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St. Louis’ Board of Adjustment Votes to Restrict Free Speech on Eminent Domain

July 12, 2007 Downtown, Eminent Domain, Local Business 25 Comments

You’ve likely seen Jim Roos’ anti-eminent domain statement on the side of a building he owns in an area known as Bohemian Hill. Yesterday attorney John Randall argued before the Board of Adjustment the U.S. Constitution protects the rights of citizens to voice free speech. The Board of Adjustment hears appeals from those who’ve been denied permits by the building department. The member’s names, date appointed, term length, term expiration are not posted online on the city’s website, nor is their agenda published online.

During the meeting a total of three appeals were heard relating to signs — all did not meet the strict letter of the city’s antiquated zoning code regulations (see the “Comprehensive” Sign Control Regulations). All three were larger than allowed by the code, two were approved but one was not. Laclede Gas got approval for a large sign on top of their building in downtown St. Louis so they could hopefully get spotted by TV cameras during Cardinals games. Laclede Gas argued their sign on the top of their building would be a positive “contribution to the St. Louis skyline.” I saw the mock-ups of the sign, it wasn’t something to hail as great nor was anything bad. They indicated that the city’s maximum allowable size for a sign on their building would look like a “postage stamp.” If the city really wants to be business friendly they will take a fresh look at the sign regulations and I don’t know, maybe publish something on the building division site about signs rather than make the public wade through the technicalities of the ordinance.


Roos and his attorney argued this is not a sign, per the city’s regulations. I’m not going to take you through all the various points of the ordinance but in large part, per the code, a sign faces a public street. The building above was originally a rear building — the public street is to the left out of view. The side of the building, clearly visible from the interchange of highways I-44 & I-55, does not face a public street — it faces an adjacent parcel of land owned by someone else. The poorly constructed zoning code relating to signs also addresses the question of what is a sign vs what is not:

If for any reason it cannot be readily determined whether or not an object is a sign, the Community Development Commission shall make such determination.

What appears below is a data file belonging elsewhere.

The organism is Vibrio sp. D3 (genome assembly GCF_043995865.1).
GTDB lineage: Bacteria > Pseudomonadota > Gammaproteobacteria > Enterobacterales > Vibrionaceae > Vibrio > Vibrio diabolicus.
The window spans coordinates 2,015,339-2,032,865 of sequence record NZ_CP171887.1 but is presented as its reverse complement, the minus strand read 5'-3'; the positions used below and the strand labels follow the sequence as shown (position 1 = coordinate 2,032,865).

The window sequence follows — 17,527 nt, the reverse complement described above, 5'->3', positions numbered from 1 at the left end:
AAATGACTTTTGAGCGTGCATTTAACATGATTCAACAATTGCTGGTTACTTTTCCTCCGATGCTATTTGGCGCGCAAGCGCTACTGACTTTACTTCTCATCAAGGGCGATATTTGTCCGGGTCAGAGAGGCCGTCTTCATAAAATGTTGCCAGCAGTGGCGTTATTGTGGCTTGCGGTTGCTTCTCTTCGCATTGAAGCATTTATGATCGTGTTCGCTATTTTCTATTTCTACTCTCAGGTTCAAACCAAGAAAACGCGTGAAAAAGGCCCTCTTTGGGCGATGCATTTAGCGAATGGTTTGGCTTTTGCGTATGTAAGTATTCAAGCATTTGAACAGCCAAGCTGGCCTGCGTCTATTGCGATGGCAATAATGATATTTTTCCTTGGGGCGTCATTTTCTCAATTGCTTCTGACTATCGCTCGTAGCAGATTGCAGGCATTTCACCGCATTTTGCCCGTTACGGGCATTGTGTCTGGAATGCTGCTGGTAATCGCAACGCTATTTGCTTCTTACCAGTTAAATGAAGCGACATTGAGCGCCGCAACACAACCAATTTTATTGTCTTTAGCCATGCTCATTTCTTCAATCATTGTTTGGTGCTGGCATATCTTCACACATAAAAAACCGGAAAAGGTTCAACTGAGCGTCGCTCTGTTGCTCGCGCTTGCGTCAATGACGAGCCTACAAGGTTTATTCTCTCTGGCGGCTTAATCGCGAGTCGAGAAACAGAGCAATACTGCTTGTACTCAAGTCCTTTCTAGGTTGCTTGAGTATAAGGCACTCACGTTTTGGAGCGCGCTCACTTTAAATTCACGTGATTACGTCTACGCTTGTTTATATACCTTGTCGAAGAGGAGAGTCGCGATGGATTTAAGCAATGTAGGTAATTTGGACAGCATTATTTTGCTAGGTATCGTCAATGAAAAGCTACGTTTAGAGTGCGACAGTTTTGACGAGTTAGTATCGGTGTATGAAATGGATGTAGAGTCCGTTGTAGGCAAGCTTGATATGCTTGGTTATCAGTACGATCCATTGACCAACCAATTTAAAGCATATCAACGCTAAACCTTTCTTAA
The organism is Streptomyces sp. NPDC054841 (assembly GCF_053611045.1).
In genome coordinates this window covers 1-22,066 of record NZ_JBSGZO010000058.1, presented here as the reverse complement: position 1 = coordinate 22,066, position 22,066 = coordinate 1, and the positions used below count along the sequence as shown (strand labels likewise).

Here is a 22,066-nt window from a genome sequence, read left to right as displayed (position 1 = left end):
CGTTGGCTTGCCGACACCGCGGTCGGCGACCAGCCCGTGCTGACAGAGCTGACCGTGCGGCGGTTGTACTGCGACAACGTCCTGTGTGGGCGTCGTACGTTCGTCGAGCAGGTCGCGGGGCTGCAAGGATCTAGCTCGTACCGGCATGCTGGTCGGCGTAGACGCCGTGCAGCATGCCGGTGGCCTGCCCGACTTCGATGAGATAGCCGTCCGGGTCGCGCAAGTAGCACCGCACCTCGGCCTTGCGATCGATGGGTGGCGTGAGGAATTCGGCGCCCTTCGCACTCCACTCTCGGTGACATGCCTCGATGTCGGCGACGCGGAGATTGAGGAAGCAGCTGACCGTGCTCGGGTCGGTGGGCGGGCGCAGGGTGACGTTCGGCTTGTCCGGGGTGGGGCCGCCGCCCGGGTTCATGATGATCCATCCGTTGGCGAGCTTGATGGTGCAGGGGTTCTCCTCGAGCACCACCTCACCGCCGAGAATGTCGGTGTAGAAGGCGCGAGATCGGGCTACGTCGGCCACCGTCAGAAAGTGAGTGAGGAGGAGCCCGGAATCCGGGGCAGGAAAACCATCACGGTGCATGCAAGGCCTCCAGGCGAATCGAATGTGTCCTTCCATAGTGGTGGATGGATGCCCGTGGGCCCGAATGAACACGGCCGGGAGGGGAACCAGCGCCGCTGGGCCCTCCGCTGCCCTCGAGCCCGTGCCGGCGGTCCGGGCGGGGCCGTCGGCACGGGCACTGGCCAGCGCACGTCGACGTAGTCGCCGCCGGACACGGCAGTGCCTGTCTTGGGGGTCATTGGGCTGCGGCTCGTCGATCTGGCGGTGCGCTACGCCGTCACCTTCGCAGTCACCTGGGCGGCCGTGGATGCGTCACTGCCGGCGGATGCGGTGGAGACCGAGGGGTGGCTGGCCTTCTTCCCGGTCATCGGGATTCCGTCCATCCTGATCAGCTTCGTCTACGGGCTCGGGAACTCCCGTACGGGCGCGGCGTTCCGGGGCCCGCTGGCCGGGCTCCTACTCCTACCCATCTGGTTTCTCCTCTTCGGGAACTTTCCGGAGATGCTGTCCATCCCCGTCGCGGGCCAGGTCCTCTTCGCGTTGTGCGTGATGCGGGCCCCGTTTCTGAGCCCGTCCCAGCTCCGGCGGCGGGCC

Again, it was argued this was not a sign but Bob Lordi from the city’s building division determined it is a sign. The ordinance language is unclear as to how this debate of sign or not gets resolved. Some of the best humor was provided by a June 28, 2007 letter from alderwoman Phyllis Young (D-7th Ward):

“If this sign is allowed to remain then anyone with property along any thoroughfare can paint signs indicating the opinion or current matter relevant to the owner to influence passersby with no control by any City agency.”

When this was read during the proceedings I actually laughed out loud. The irony, of course, is that earlier this year Young advocated razing the entire area where the “sign” is located for a new development. She passed legislation blighting the entire area and now wants to protect it from a sign put up in response to the very real threat faced by these home owners. I will have more on the status of this project separately.  Click here to view the entire letter in PDF format.
Another part of the letter gave me reason to chuckle as well:

I have worked diligently throughout my career as an alderman to reduce the number of billboards cluttering our neighborhoods and our city. As you drive I-44 you’ll see no billboards in my ward from Compton east to the intersection with I-55 other than the one in the commercial area at Jefferson. The wall sign is an affront to the neighborhoods, drivers, and the city. It should be denied and removed.

One of the most telling comments is that being an alderman is a “career” rather than simply a public service. But I think Phyllis needs to get in her Prius, or better yet a good pair of sneakers, and just check out more of her ward, including downtown.















The vinyl banner is now the defacto sign type, replacing painted signs. They are realtively cheap and last for years. Plain and simple, the city doesn’t like the idea of people being influenced against their abuse of eminent domain.


Currently there are "25 comments" on this Article:

  1. studs lonigan says: